When Maneater does what it says on the tin, it’s at its goriest and silliest best. Not content with snatching swimmers in your jaws or charging at a boat deck filled with screaming passengers? Even those on dry land aren’t safe as you can simply launch yourself onto a sandy beach, a busy pier, or a camp site that’s a less-than-subtle dig at the Fyre Festival.
Naturally, raising carnage also sends hunters out on alert, similar to the Wanted Level system in Grand Theft Auto. Even if they lose your trail, your infamy continues building, eventually attracting special bounty hunters. Their methods escalate from laser-sighted rifles to dropping dynamite in the water but it’s nothing your shark can’t handle. Armed with a slew of abilities, you can get creative with your own extermination efforts. One of my favourite abilities is being able to take a prey into the shark’s jaws and then fling it as a projectile in slow motion.
And if you’re wondering about the guilt factor in hunting all those people, Maneater quickly nips that in the bud. The residents of Port Clovis are largely depicted as unpleasant characters, so chomping down on them feels especially satisfying. Furthermore, given the man-made pollution you’ll notice, from piles of garbage on the ocean surface to the nuclear power plants looming in the background, you are probably doing the ecosystem a favour.
Another major part of Maneater are the apex predator battles. As you eat your way up the food chain, disrupting the food supplies of apex predators, you’ll come across various boss battles. From alligators in the bayou to orcas out on the Gulf, you’ll have to duke it out with beasts to show them who’s boss. While appealing in concept, the execution is lacklustre and repetitive. Even though the bosses may prove to be a challenge – they’re usually many levels above you – the combat sequence is one that is uninspired, and could certainly use a shot in the arm.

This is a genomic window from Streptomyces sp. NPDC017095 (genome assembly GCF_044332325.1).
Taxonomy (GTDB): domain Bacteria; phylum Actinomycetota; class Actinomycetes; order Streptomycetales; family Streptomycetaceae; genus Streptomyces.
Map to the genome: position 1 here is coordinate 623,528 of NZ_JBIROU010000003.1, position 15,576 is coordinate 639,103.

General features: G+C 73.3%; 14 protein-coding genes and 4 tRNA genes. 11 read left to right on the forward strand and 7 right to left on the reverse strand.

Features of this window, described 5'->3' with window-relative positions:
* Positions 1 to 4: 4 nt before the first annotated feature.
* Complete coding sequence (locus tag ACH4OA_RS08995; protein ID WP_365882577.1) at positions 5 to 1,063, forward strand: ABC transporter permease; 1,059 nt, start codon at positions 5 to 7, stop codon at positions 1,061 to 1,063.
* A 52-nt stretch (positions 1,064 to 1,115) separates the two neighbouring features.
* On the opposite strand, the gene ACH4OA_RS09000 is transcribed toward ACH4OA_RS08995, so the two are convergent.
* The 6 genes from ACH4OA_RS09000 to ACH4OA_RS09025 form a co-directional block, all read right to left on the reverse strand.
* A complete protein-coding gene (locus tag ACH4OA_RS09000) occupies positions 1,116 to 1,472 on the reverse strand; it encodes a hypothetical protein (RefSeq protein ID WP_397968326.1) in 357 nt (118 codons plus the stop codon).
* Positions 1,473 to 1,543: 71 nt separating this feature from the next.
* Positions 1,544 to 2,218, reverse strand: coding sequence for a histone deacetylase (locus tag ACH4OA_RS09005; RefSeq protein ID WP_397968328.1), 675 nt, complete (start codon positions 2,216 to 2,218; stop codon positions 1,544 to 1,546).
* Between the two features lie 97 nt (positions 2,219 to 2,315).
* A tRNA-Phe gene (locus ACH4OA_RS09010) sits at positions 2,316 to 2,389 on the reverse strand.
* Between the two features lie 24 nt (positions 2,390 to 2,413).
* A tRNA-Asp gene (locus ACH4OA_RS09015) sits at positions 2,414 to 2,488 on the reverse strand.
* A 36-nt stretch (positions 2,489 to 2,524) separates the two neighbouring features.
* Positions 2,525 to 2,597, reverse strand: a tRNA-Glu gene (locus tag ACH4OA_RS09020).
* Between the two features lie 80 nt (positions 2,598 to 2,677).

It mostly boils down to evading an attack then ramming your foe or mashing buttons to chomp on them. If you’re lucky you might be able to thrash them about in your jaws but even this feels unwieldy in execution. Frankly, the whole combat system feels a bit unwieldy, from the camera to targeting, and even the evolutions.
Despite being an insanely novel concept, Maneater quickly runs out of steam. Perhaps it’s to its benefit then that the campaign can be beaten in about 10 hours – considerably short for an RPG – because there just isn’t enough variation or depth that would make me want to play for any longer.
Maneater is available now on PC, PS4 and Xbox One. It will be available on Nintendo Switch later this year.
Maneater is a fiendishly original concept that just about lives up to expectations when it’s focused on chomping humans. However, its formulaic open-world design and repetitive mechanics don’t sustain for a deeply satisfying experience. You’ll still enjoy having your fill but it won’t be long before you depart for new waters.
- Great varied and gory visuals
- Attacking and eating humans is a devilish good time
- Entertaining narration
- A few absurdly fun abilities
- Missions quickly get repetitive
- Arbitrary progression system
- Underwhelming underwater combat